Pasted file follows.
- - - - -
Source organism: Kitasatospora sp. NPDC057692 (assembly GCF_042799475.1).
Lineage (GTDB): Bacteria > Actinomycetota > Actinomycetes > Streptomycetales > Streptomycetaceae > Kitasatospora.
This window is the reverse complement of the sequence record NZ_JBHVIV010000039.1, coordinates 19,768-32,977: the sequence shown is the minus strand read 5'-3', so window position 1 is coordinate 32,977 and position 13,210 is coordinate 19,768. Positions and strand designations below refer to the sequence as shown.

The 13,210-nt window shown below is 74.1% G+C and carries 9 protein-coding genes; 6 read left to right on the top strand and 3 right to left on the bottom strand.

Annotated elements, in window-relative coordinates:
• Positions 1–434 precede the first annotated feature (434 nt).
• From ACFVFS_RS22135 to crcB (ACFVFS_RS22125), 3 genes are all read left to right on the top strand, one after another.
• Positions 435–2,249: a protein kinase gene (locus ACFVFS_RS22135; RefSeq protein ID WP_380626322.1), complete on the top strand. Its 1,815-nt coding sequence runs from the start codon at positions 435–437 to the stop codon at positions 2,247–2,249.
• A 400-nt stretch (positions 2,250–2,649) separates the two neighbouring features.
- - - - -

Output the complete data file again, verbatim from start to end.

Source organism: Kitasatospora sp. NPDC057692 (assembly GCF_042799475.1).
Lineage (GTDB): Bacteria > Actinomycetota > Actinomycetes > Streptomycetales > Streptomycetaceae > Kitasatospora.
This window is the reverse complement of the sequence record NZ_JBHVIV010000039.1, coordinates 19,768-32,977: the sequence shown is the minus strand read 5'-3', so window position 1 is coordinate 32,977 and position 13,210 is coordinate 19,768. Positions and strand designations below refer to the sequence as shown.

The 13,210-nt window shown below is 74.1% G+C and carries 9 protein-coding genes; 6 read left to right on the top strand and 3 right to left on the bottom strand.

Annotated elements, in window-relative coordinates:
• Positions 1–434 precede the first annotated feature (434 nt).
• From ACFVFS_RS22135 to crcB (ACFVFS_RS22125), 3 genes are all read left to right on the top strand, one after another.
• Positions 435–2,249: a protein kinase gene (locus ACFVFS_RS22135; RefSeq protein ID WP_380626322.1), complete on the top strand. Its 1,815-nt coding sequence runs from the start codon at positions 435–437 to the stop codon at positions 2,247–2,249.
• A 400-nt stretch (positions 2,250–2,649) separates the two neighbouring features.